Professor disputes use of 'spinning windmills'
ONE of country's leading environmentalists, who is based in North Devon, has described wind turbines as "monuments of a failed civilisation".
Professor James Lovelock has written a letter of objection to Torridge District Council against a planning application for an 84-metre wind turbine at Witherdon Wood, Broadwoodwidger.
The professor, who is now in his 90s, has become known in recent years for controversially being an advocate of nuclear power and a staunch opponent of wind energy.
In his letter he says: "We need to take care that the spinning windmills do not become like the statues on Easter Island, monuments of a failed civilisation."
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Professor Lovelock invented the Gaia theory, which explains the Earth as a self-regulating entity that ensures the surface environment is always fit for life.
In his letter he states: "I am an environmentalist and founder member of the Greens but I bow my head in shame at the thought that our original good intentions should have been so misunderstood.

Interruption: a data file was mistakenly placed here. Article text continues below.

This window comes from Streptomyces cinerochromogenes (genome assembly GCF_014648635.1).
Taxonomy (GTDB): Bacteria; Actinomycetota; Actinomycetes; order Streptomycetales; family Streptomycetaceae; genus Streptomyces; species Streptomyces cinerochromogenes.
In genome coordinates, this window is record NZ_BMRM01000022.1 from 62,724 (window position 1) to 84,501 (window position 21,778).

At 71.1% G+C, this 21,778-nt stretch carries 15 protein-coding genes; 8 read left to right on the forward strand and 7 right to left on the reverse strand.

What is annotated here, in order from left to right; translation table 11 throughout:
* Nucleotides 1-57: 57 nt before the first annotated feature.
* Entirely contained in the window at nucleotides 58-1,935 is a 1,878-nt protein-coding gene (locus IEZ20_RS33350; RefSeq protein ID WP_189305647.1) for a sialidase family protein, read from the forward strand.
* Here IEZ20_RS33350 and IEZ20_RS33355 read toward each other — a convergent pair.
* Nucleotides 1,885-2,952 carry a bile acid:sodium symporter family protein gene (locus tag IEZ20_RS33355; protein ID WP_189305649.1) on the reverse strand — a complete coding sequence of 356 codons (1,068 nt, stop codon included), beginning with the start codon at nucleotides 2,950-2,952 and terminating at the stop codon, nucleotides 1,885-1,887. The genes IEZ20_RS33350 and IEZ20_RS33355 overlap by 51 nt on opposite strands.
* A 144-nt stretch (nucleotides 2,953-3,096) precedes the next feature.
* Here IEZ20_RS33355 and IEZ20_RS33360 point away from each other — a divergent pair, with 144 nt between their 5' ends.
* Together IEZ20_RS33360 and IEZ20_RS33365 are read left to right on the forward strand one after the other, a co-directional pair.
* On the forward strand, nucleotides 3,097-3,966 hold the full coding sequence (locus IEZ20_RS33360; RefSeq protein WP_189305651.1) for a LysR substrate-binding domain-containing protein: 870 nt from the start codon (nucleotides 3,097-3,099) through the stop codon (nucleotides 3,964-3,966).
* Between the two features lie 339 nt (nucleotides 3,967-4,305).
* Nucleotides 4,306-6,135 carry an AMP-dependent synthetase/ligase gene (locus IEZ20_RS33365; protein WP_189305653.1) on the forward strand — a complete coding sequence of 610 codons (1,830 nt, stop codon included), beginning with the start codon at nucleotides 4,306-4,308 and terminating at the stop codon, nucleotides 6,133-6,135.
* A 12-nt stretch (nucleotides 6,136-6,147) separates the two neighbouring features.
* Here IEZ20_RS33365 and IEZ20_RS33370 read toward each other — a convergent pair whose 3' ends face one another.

"We never intended a fundamentalist Green movement that rejected all energy sources other than renewable, nor did we expect the Greens to cast aside our priceless ecological heritage because of their failure to understand that the needs of the Earth are not separable from human needs."
Ricky Knight, a spokesman for the North Devon branch of the Green Party, has defended the party's role in promoting wind energy.
Mr Knight said: "Professor Lovelock remains one of the most respected ecologists of our time. It would be preposterous for grass-roots activists to query his assertions, when they are clearly motivated by his concern for the survival of the planet. However, it is defensible to query his focus.
"To isolate wind turbines as the scourge of our man-made landscape and to suggest that it is the antithesis of all that Lovelock believes in is certainly specious. The 1,000 year-old statues on Easter Island are still standing.